The Internet has evolved from a largely commercial platform to society’s default medium of communication. Since its widespread adoption by the consumer over a decade ago, the Internet has usurped the telephone as our primary communication tool, with the telephone network now representing our gateway to the Internet. Our lives, personalities, and priorities are digitally displayed in our work and personal profiles. Our day-to-day activities are often broadcast and permanently intertwined in our social networks for our friends, families, coworkers and enemies to see.

According to Statistics Canada, the most common form of cyber-bullying involved receiving threatening or aggressive e-mails or instant messages, reported by 73% of victims, while Survivors Inc. has stated that over 1 million women and nearly a half a million men are stalked annually in the United States. Further, statistics indicate that 87% percent of stalkers are men and over 77% of those stalked know their victims. In a recent study published by, 32% of harassment cases begin via email, 16% via Facebook and 10.5% through other websites or online means.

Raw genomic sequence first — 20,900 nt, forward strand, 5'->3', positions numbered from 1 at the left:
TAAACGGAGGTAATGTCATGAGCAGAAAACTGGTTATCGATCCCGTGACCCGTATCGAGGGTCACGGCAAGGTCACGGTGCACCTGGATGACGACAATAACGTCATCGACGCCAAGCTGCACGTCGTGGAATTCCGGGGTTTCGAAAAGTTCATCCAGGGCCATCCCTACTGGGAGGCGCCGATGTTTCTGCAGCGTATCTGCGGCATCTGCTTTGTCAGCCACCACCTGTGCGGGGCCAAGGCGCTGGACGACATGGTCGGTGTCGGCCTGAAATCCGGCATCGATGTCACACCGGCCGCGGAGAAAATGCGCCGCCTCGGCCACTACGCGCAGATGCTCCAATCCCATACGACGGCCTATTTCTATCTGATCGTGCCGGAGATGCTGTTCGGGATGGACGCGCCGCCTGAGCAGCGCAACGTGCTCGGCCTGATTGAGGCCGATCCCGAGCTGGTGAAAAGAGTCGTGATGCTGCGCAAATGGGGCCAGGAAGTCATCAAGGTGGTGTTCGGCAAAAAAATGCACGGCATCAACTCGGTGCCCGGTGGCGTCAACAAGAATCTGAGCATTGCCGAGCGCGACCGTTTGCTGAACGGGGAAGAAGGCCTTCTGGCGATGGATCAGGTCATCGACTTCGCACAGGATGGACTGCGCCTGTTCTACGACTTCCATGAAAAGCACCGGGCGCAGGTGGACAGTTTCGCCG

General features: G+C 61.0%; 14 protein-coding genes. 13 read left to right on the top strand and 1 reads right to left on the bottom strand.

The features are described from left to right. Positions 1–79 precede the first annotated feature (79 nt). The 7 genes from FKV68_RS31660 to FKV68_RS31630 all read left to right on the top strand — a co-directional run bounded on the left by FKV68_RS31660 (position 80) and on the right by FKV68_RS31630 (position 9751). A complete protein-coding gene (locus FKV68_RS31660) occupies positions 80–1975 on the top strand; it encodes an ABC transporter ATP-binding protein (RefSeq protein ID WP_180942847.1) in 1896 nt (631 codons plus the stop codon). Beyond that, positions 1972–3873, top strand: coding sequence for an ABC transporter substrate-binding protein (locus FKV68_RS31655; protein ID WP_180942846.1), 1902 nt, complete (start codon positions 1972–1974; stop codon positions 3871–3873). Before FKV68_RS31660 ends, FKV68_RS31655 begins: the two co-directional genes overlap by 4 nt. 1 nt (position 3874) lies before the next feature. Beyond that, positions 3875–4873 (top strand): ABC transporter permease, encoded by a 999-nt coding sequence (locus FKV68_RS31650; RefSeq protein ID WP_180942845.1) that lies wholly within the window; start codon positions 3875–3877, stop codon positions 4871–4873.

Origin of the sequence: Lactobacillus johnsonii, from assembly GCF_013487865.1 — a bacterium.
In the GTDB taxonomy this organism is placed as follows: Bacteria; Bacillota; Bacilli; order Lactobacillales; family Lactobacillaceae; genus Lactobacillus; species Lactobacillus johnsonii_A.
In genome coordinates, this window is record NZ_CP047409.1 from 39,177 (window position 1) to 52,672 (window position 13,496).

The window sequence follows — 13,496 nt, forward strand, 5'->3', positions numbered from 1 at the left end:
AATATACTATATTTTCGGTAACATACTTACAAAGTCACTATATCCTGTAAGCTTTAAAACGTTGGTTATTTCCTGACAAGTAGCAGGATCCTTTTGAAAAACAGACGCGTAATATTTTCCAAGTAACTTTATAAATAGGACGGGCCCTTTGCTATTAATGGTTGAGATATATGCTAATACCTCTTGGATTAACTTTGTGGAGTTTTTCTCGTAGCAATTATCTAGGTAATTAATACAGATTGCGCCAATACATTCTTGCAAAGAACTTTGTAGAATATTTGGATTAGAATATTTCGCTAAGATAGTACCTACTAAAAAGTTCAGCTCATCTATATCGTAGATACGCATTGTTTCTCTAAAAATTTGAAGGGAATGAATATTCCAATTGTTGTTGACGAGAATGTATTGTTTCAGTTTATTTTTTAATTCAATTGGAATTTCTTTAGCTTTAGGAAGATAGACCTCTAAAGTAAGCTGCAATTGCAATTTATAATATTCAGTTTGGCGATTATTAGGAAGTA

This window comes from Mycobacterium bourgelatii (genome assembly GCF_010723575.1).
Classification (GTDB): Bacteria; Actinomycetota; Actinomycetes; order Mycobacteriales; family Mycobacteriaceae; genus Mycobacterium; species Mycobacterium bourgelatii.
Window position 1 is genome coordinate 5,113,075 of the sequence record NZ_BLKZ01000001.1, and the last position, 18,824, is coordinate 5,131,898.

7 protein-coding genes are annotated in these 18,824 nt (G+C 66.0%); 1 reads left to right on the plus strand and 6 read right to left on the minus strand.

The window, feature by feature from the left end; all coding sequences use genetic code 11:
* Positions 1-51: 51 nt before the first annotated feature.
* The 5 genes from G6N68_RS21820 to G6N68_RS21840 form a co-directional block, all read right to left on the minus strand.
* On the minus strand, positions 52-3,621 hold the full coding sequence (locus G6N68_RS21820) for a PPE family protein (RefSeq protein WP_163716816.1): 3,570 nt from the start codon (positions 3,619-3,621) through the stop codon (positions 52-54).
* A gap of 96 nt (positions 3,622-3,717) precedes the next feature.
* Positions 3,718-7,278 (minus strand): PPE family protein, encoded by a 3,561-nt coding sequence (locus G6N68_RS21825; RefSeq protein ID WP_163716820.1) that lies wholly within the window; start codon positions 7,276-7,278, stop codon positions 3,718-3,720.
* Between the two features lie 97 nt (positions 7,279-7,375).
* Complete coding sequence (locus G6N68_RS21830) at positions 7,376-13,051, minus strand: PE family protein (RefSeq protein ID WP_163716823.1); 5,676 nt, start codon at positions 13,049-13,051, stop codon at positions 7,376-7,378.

Navigating the various available social media platforms securely and with adequate privacy in place is increasingly difficult as many of the platforms utilize Application Programming Interfaces (API’s) that communicate across platforms and the wider Web in order to surreptitiously gather data about you and your associates even when you are not logged in. Additionally, these tools provide many opportunities for geo-monitoring, pattern analysis and social subterfuge on many levels. Our highly dynamic Stalking and Harassment courses address these and similar issues, and provide investigative and personal steps that can be taken in cases of, and with a view to preventing, stalking, bullying and harassment online.

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